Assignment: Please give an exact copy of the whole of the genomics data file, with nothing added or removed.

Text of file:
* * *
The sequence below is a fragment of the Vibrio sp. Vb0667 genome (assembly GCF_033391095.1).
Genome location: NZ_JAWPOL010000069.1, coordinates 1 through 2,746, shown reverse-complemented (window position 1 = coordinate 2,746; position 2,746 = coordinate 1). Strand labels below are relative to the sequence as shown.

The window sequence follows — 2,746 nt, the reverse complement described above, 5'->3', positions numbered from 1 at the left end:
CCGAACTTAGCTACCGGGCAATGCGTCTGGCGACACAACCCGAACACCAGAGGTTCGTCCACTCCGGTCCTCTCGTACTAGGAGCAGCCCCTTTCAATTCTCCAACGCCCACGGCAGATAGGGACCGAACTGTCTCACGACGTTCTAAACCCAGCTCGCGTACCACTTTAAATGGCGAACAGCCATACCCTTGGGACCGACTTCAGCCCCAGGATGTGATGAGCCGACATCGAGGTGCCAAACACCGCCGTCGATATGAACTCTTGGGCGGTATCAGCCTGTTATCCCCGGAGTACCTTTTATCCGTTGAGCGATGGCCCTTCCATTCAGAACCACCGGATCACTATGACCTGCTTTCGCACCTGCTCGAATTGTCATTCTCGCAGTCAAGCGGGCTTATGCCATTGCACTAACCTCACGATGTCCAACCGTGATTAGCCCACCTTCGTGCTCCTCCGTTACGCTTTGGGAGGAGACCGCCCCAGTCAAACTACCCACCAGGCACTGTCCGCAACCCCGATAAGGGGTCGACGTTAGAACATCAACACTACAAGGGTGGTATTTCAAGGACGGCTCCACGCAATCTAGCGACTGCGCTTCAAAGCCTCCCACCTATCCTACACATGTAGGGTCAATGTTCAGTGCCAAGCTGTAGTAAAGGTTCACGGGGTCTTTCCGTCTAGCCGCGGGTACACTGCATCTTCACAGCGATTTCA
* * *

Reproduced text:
The sequence below is a fragment of the Vibrio sp. Vb0667 genome (assembly GCF_033391095.1).
Genome location: NZ_JAWPOL010000069.1, coordinates 1 through 2,746, shown reverse-complemented (window position 1 = coordinate 2,746; position 2,746 = coordinate 1). Strand labels below are relative to the sequence as shown.

The window sequence follows — 2,746 nt, the reverse complement described above, 5'->3', positions numbered from 1 at the left end:
CCGAACTTAGCTACCGGGCAATGCGTCTGGCGACACAACCCGAACACCAGAGGTTCGTCCACTCCGGTCCTCTCGTACTAGGAGCAGCCCCTTTCAATTCTCCAACGCCCACGGCAGATAGGGACCGAACTGTCTCACGACGTTCTAAACCCAGCTCGCGTACCACTTTAAATGGCGAACAGCCATACCCTTGGGACCGACTTCAGCCCCAGGATGTGATGAGCCGACATCGAGGTGCCAAACACCGCCGTCGATATGAACTCTTGGGCGGTATCAGCCTGTTATCCCCGGAGTACCTTTTATCCGTTGAGCGATGGCCCTTCCATTCAGAACCACCGGATCACTATGACCTGCTTTCGCACCTGCTCGAATTGTCATTCTCGCAGTCAAGCGGGCTTATGCCATTGCACTAACCTCACGATGTCCAACCGTGATTAGCCCACCTTCGTGCTCCTCCGTTACGCTTTGGGAGGAGACCGCCCCAGTCAAACTACCCACCAGGCACTGTCCGCAACCCCGATAAGGGGTCGACGTTAGAACATCAACACTACAAGGGTGGTATTTCAAGGACGGCTCCACGCAATCTAGCGACTGCGCTTCAAAGCCTCCCACCTATCCTACACATGTAGGGTCAATGTTCAGTGCCAAGCTGTAGTAAAGGTTCACGGGGTCTTTCCGTCTAGCCGCGGGTACACTGCATCTTCACAGCGATTTCA